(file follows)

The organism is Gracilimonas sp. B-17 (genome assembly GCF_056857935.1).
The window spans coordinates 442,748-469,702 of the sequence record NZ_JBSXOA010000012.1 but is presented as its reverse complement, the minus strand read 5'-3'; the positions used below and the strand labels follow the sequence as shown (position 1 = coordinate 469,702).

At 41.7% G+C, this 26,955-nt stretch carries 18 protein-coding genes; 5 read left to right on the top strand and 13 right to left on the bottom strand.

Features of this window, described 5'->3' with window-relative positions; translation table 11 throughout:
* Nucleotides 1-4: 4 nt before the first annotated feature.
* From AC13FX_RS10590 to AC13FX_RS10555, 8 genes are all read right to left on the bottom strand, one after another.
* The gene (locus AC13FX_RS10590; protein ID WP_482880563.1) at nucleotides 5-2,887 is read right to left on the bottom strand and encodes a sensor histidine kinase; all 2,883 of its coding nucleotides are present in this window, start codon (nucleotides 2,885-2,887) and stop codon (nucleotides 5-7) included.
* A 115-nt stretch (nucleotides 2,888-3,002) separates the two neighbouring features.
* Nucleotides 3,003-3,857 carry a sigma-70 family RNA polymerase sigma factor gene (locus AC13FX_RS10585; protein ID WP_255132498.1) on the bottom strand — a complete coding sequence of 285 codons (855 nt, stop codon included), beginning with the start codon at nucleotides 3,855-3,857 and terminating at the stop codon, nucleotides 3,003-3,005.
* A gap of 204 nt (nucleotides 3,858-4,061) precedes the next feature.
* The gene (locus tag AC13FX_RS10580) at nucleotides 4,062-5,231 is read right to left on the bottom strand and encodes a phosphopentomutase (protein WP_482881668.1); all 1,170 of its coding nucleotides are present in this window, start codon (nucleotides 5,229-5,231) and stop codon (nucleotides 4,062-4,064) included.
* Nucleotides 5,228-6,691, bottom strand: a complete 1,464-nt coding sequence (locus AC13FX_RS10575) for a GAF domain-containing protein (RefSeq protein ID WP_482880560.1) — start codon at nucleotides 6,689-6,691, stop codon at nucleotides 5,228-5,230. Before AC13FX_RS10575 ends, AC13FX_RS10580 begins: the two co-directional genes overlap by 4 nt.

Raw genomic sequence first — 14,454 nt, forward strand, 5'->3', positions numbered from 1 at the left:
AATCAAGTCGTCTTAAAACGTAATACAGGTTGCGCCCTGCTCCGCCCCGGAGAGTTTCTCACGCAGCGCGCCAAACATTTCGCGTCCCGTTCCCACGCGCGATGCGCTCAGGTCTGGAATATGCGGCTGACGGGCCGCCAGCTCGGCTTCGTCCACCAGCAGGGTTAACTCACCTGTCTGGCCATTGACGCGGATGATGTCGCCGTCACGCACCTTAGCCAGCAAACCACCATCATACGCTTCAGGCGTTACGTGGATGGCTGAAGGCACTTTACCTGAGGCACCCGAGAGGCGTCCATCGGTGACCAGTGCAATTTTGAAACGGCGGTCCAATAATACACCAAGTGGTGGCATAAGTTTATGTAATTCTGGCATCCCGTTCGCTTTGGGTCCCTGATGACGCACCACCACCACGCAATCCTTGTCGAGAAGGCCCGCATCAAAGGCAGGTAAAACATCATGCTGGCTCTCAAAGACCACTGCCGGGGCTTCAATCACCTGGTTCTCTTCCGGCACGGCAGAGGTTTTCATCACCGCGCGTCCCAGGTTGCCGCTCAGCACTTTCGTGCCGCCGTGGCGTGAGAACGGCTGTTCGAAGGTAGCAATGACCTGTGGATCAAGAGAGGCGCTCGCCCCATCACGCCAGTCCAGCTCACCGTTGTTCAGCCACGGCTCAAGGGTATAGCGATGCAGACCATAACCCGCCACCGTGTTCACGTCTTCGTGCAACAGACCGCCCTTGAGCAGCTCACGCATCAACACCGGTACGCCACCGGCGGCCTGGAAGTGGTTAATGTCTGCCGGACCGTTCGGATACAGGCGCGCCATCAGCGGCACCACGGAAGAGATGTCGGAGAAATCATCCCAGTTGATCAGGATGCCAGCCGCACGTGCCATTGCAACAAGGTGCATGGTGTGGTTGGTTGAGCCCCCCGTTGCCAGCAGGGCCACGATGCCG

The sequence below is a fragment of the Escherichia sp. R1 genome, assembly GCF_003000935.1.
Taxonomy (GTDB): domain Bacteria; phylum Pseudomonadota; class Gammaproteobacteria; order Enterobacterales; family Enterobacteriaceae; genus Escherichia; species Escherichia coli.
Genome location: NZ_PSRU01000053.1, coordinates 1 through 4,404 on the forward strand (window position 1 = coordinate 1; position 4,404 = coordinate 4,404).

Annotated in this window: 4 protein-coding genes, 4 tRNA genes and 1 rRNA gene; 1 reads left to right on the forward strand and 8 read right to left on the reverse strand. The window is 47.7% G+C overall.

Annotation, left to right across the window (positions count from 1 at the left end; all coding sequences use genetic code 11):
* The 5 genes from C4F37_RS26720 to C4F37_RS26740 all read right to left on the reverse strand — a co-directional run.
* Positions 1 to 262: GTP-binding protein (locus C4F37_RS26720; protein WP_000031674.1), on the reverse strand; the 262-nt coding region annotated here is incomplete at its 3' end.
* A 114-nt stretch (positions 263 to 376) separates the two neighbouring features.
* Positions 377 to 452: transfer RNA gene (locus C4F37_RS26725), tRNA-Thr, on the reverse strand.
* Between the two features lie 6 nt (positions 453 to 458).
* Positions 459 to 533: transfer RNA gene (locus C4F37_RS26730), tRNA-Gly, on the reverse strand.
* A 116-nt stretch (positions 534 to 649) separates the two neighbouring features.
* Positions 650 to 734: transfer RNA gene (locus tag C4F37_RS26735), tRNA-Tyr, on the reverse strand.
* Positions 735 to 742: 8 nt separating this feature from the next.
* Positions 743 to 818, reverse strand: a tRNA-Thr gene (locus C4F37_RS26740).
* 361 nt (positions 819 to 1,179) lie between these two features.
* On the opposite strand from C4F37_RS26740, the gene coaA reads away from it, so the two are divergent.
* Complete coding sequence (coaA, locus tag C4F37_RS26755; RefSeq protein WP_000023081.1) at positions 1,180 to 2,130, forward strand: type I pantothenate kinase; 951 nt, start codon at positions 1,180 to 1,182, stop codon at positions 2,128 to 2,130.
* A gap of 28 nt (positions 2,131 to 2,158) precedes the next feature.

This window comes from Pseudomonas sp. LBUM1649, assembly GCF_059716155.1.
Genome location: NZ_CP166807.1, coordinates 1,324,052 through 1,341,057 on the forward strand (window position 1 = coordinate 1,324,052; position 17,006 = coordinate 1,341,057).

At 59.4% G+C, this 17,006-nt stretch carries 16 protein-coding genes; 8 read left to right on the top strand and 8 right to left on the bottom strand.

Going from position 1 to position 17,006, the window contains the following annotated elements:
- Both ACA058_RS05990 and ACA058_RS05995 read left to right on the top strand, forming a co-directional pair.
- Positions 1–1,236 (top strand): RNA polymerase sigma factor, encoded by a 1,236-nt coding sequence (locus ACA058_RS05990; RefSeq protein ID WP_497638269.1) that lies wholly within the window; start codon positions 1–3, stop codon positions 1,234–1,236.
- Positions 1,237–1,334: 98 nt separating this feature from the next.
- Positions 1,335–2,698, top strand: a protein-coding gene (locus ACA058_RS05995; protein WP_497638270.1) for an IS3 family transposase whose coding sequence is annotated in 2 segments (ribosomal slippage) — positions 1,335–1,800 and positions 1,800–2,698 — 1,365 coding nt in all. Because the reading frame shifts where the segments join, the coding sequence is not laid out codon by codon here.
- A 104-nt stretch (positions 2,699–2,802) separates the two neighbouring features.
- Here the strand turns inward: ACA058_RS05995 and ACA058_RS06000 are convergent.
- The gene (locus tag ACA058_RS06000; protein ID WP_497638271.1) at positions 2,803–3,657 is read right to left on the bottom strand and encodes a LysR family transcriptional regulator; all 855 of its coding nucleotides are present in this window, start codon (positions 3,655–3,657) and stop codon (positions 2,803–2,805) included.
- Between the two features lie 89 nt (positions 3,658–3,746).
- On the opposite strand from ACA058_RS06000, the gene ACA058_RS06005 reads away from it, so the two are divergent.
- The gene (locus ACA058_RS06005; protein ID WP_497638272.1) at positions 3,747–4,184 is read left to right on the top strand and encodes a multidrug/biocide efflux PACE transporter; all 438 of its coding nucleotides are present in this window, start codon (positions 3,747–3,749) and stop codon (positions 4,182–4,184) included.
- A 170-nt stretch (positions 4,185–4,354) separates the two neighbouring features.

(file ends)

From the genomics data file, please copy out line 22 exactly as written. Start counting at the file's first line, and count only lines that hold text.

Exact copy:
* A 114-nt stretch (positions 263 to 376) separates the two neighbouring features.